I get off the Overground at South Hampstead and it immediately starts pissing it down. I’m slightly late so I think about running, but I’ve got three layers on – a lot for an unreconstructed Northumbrian – and I don’t want to be sweaty and florid for the big man.
Predictably, when I get to Abbey Road, I’m the first one there. Catriona the Warner PR lass meets me after a short while in the reception. She’s clearly a bit music-biz, a bit ersatz, but frankly, because of her base of friendliness and the fact that she’s not a 40+ man, she will seem more and more like a paragon of human decency as the next hour unfolds. The next person I’m introduced to, I’m never quite sure who he is. He could be the head of Warner, he could be the producer of the album, he could be the studio owner or Johnny’s manager. It doesn’t matter much. Because he looks and is dressed very similarly to Bill Nighy (Bill Nighy in, well, anything), I’m going to call him Bill, which is almost unquestionably not his name. Bill is in his forties, is wearing an expensive black suit with a black shirt underneath, and has one of those Stones-y haircuts which make me thank Sir Mick of Jagger I don’t live in Manchester any more.
We head up to a small room on the second floor. When I daydream of Abbey Road, I think of the stock stuff: the Summer of Love, visions of the Beatles bursting into immaculate 3-part harmonies at the pinnacle of the twentieth century, Ringo eating a Chinese takeaway in the corner, that sort of thing. This room, however, looks like a basement in a sixth-form college in Stoke [no offence, Ms. Weston]. It must be less than 15 feet wide and 7 or 8 feet deep. There appears to be some sort of Blur box-set on a shelf on one side of the room (like, ew), and on the other is one of those tacky posterboard things, you know, the ones you buy from the pound shop that usually have a fuzzy picture of Al Pacino in Scarface on the front. This one has a picture of The Smiths on it, along with the words “The Smiths” in comic sans. (Only joking about the comic sans, but you get the idea.)
I ask Bill if I can record the interview, like The Quietus has asked me to.
“Oh no. This isn’t an interview you know”.
“Ah. What is it then?”
“It’s just a chance to listen to some tracks from Johnny’s new album and hang out with him!” Catriona says, with bubbles.
“Ah. No problem”. Follows an awkward pause.
“Sit anywhere you like,” Bill says finally. “The other journalists should be here soon, and Johnny’s just having a spot of lunch.” Which other journalists? I think to myself. What is this?
I decide to sit in the chair in the corner.
“Don't sit in that chair! That’s my chair. Sit anywhere, except there.” I literally laugh at Bill when he says this, but he doesn’t laugh back.
The other music journalists arrive about twenty minutes late, conspicuously dry after their taxi journeys from central London. Roger Fluellen Johnson from The Observer is in his forties, is wearing a trendy suit, and has one of those Stones-y haircuts too. Mike Thompson from Mojo is in his forties, is wearing an expensive suit, and has one of those Stones-y … you get the picture. Johnny arrives and he looks exactly like all the other guys, I’m afraid to say. Is this the man who wrote “Please Please Please (Let Me Get What I Want)”? I find it difficult to countenance the idea.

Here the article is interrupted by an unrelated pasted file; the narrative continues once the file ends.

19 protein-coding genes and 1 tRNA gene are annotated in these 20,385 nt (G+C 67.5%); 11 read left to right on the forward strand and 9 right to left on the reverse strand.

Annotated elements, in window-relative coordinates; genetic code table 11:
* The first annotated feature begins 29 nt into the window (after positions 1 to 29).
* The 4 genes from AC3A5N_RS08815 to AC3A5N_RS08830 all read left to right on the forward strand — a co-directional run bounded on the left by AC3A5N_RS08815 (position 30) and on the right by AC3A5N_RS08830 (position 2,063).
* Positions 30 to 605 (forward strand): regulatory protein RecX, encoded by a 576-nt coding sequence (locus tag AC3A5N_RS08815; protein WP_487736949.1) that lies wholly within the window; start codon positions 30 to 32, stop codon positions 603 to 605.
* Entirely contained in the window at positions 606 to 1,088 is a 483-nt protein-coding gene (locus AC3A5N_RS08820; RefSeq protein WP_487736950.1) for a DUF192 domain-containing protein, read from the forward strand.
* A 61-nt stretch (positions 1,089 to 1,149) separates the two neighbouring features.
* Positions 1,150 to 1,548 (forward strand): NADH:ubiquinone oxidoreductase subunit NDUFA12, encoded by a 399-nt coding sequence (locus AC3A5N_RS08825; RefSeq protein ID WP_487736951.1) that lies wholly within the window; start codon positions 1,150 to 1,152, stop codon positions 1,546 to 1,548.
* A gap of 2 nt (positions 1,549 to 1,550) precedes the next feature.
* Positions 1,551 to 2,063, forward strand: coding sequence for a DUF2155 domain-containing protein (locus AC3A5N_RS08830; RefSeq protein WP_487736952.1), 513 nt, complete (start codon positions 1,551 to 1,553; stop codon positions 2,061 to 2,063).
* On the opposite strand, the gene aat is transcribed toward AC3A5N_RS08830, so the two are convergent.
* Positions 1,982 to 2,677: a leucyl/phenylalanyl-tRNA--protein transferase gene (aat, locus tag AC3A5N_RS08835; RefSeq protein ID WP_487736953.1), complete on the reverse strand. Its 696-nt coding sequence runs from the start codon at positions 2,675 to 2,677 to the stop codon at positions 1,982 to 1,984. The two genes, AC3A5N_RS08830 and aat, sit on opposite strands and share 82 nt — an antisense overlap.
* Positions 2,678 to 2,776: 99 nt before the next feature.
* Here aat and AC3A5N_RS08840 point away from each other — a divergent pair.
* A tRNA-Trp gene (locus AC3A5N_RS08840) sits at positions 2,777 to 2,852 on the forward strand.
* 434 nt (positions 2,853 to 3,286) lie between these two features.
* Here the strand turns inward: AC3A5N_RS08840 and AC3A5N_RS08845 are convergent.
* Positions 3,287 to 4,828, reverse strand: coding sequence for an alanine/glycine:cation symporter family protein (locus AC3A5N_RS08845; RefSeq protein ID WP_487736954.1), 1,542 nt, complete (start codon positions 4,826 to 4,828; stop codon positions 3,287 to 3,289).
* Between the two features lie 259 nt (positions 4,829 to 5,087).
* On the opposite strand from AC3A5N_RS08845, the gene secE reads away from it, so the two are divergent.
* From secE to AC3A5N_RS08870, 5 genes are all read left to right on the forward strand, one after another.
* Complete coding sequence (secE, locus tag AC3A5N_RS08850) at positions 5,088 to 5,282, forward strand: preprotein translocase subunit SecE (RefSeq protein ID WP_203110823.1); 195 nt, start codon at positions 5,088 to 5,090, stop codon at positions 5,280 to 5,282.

Over the next half hour we are treated to seven songs played at ear-splitting volume from the forthcoming album, which nobody outside the room has heard before. Apparently the record company people were blown away when they first heard these works-in-progress, and thought: we really have to play these to other people. It seem that that’s where the idea for this “thing” came from (no-one else seems to know what it is either) – we just really wanted to share these songs. I find it interesting that the “other people” they want to share the tracks with just so happen to be representatives of the major music press publications (plus, inexplicably, me), but I keep my mouth shut.
The seven songs are, without exception, unutterably lifeless, detumescent dad rock. The third one is, I suppose, not that bad. It could almost be by Wild Nothing or Real Estate (ie. bands who sound a bit like The Smiths in a decorative, 2012-hipster sort of way). But the rest is unequivocally awful, like Oasis but much, much worse, replete with lyrics like “I wanna leave town” and “lookin’ through my eyes now” and “wakin’ up in the sun now” (it’s always a bad sign when lyricists put “now” at the end of a line just to fill out the scansion).
At the end of the seventh song, Bill leans over to the mixing desk, and theatrically turns the volume knob right down, to signal the end of the performance. We clap enthusiastically (even me - hell, what can a brother do?). Follows a long discourse from Johnny and the record company people about where the record “came from”, which is so heartbreakingly boring I won’t recount it.
The assembled journos each take turns to say very bland, positive stuff about the songs. At one point Mike Thompson from Mojo pipes up, “It’s almost Smithsy, in parts.” The faces of the record company people fall flat. This is not the right thing to say, it seems.
Bill interjects: “Hmm, yeah, we thought that at first. But then we thought, actually, it’s not so much Smithsy as … Johnny. It’s actually just Johnny.” Everyone murmurs eager assent, and the conversation is wrapped up. We get our coats and pile out of Abbey Road.
“Goodbye Alex. Take care now”, says Johnny, as I head down the steps and out onto the waterlogged street.